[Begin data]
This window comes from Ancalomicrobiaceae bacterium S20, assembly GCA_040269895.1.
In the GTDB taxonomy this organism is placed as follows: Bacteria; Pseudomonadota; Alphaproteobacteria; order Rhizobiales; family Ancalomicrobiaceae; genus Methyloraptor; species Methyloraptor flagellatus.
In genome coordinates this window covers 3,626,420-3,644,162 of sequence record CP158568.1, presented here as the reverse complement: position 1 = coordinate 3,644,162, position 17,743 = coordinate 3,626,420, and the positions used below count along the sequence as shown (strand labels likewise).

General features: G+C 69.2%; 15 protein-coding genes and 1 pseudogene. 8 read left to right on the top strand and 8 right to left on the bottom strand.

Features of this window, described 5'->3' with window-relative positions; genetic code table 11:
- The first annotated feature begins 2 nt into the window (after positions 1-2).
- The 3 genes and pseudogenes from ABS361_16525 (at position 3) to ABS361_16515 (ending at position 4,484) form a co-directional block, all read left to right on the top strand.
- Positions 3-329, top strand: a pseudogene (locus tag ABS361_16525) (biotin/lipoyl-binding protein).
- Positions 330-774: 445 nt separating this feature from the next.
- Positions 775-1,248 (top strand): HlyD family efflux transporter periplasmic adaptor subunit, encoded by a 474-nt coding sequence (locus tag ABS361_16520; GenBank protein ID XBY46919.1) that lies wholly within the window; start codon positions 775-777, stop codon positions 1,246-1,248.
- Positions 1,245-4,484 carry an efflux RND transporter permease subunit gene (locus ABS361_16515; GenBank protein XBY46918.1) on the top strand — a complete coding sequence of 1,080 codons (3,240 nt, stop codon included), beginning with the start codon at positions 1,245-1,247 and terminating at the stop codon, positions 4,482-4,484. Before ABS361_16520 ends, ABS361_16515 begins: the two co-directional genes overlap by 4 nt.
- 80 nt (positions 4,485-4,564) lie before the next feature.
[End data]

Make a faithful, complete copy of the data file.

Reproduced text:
This window comes from Ancalomicrobiaceae bacterium S20, assembly GCA_040269895.1.
In the GTDB taxonomy this organism is placed as follows: Bacteria; Pseudomonadota; Alphaproteobacteria; order Rhizobiales; family Ancalomicrobiaceae; genus Methyloraptor; species Methyloraptor flagellatus.
In genome coordinates this window covers 3,626,420-3,644,162 of sequence record CP158568.1, presented here as the reverse complement: position 1 = coordinate 3,644,162, position 17,743 = coordinate 3,626,420, and the positions used below count along the sequence as shown (strand labels likewise).

General features: G+C 69.2%; 15 protein-coding genes and 1 pseudogene. 8 read left to right on the top strand and 8 right to left on the bottom strand.

Features of this window, described 5'->3' with window-relative positions; genetic code table 11:
- The first annotated feature begins 2 nt into the window (after positions 1-2).
- The 3 genes and pseudogenes from ABS361_16525 (at position 3) to ABS361_16515 (ending at position 4,484) form a co-directional block, all read left to right on the top strand.
- Positions 3-329, top strand: a pseudogene (locus tag ABS361_16525) (biotin/lipoyl-binding protein).
- Positions 330-774: 445 nt separating this feature from the next.
- Positions 775-1,248 (top strand): HlyD family efflux transporter periplasmic adaptor subunit, encoded by a 474-nt coding sequence (locus tag ABS361_16520; GenBank protein ID XBY46919.1) that lies wholly within the window; start codon positions 775-777, stop codon positions 1,246-1,248.
- Positions 1,245-4,484 carry an efflux RND transporter permease subunit gene (locus ABS361_16515; GenBank protein XBY46918.1) on the top strand — a complete coding sequence of 1,080 codons (3,240 nt, stop codon included), beginning with the start codon at positions 1,245-1,247 and terminating at the stop codon, positions 4,482-4,484. Before ABS361_16520 ends, ABS361_16515 begins: the two co-directional genes overlap by 4 nt.
- 80 nt (positions 4,485-4,564) lie before the next feature.